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    e-Journal #: 74427
    Case: Theriot v. Vashaw
    Court: U.S. Court of Appeals Sixth Circuit ( Published Opinion )
    Judges: Griffin, Batchelder, and Murphy
    Issues:

    Habeas corpus; 28 USC § 2254; Procedural default; Maslonka v. Hoffner; Lovins v. Parker; Wheeler v. Simpson; Williams v. Bagley; Michigan requirements for preserving an issue for appellate review; People v. Bosca (MI App.); People v. Bulmer (MI App.); Enforcement of the procedural rule; Hinkle v. Randle; Michigan’s contemporaneous-objection rule as an adequate & independent state basis for foreclosing federal review; Taylor v. McKee; “Cause” & “actual prejudice” to overcome a procedural default; Lundgren v. Mitchell; Forfeiture; Williamson v. Recovery Ltd. P’ship; Johns v. Holder; Michigan’s abandonment rule as an adequate & independent state-law basis for prohibiting federal review; Marchbanks v. Jones (WD MI); Smith v. Wolfenbarger (ED MI)

    Summary:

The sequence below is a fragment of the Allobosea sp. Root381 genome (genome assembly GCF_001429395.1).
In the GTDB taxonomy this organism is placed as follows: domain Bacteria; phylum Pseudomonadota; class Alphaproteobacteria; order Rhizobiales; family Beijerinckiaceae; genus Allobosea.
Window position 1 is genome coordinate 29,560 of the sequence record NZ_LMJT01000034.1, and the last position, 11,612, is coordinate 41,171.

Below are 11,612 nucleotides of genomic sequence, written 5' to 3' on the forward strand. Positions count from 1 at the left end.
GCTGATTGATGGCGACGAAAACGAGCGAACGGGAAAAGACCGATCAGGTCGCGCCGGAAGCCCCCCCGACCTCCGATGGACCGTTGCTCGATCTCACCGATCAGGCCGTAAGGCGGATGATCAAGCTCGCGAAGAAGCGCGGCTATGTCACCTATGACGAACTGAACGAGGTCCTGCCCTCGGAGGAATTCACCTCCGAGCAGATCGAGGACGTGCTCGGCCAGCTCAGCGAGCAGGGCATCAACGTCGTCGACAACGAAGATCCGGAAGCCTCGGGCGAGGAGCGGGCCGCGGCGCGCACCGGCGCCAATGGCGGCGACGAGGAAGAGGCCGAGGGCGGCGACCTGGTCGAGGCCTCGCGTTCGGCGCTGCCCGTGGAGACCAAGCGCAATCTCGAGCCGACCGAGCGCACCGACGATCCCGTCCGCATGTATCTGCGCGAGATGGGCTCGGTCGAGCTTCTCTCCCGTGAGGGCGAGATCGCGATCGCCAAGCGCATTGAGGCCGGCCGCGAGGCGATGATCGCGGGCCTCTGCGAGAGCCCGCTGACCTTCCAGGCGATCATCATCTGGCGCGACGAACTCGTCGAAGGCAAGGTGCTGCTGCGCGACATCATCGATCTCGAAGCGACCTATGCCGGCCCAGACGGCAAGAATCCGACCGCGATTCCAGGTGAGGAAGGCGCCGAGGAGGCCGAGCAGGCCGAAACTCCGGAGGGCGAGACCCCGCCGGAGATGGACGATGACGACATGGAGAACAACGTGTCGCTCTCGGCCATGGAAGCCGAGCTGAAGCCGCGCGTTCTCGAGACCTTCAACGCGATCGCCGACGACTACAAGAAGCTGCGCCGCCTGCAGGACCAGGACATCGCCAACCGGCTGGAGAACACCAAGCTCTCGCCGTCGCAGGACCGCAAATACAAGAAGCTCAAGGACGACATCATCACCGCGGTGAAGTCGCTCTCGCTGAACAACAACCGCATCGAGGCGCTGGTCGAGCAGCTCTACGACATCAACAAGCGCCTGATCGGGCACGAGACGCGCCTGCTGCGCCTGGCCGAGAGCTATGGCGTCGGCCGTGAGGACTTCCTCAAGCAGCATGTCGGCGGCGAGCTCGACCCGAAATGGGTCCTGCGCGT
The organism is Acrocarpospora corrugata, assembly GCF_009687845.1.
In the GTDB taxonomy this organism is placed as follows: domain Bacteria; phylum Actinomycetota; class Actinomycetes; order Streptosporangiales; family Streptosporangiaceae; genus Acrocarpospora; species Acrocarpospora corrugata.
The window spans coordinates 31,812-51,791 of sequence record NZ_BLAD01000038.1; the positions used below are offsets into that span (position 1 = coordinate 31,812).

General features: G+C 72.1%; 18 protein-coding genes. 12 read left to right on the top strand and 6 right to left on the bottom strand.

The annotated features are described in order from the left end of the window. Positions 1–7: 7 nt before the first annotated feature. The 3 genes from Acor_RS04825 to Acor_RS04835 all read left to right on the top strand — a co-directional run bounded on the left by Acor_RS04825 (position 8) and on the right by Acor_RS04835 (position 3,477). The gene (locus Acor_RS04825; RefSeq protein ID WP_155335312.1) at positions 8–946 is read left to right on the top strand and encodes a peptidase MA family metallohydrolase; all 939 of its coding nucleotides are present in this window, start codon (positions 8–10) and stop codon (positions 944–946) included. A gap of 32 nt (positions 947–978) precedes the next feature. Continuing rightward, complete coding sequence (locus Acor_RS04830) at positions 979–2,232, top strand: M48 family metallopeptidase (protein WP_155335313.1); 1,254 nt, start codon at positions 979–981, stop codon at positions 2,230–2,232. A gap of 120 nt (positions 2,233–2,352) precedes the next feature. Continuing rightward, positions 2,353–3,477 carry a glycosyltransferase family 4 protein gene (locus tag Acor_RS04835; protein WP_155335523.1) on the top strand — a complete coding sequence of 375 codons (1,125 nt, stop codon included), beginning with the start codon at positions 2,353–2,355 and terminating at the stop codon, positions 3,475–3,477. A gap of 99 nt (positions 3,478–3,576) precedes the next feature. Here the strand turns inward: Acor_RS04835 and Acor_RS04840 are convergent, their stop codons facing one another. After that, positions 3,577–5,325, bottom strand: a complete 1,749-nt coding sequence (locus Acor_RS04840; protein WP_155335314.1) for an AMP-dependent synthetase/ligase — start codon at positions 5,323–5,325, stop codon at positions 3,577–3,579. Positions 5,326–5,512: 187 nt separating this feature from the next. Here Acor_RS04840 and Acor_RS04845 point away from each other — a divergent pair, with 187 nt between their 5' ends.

[This appeal was from the ED-MI.] The court held that petitioner-Theriot procedurally defaulted his right-to-present-a-defense claims and right-to-confrontation claim where he did not comply with Michigan’s procedural rules as to issue preservation and he failed to offer adequate cause or establish actual prejudice to excuse the defaults. He was convicted in a Michigan court of second-degree murder, AWIM, assault on a pregnant individual causing death to a fetus, and felony-firearm arising from a drive-by shooting. His state court appeals were unsuccessful, and the district court denied his habeas petition but granted a certificate of appealability. The court held that it was unnecessary to reach the merits of his claims because his claims were procedurally defaulted. It first concluded that he procedurally defaulted his right-to-present-a-defense claims where his objection in the state trial court was not based on the constitutional right to present a defense that he argued on appeal. The court noted that “the Michigan Court of Appeals reviewed petitioner’s right-to-present-a-defense claims for plain error because he did not preserve them,” and that “Michigan’s contemporaneous-objection rule ‘constitutes an adequate and independent state ground for foreclosing federal review.’” Moreover, Theriot failed to show cause or actual prejudice to permit review. The court also held that he procedurally defaulted his Confrontation Clause claim where “he did not comply with Michigan’s procedural rule that requires litigants to support their claims with sufficient argumentation[,]” and the state intermediate court actually enforced its procedural rule by ruling that this issue was “abandoned.” Affirmed.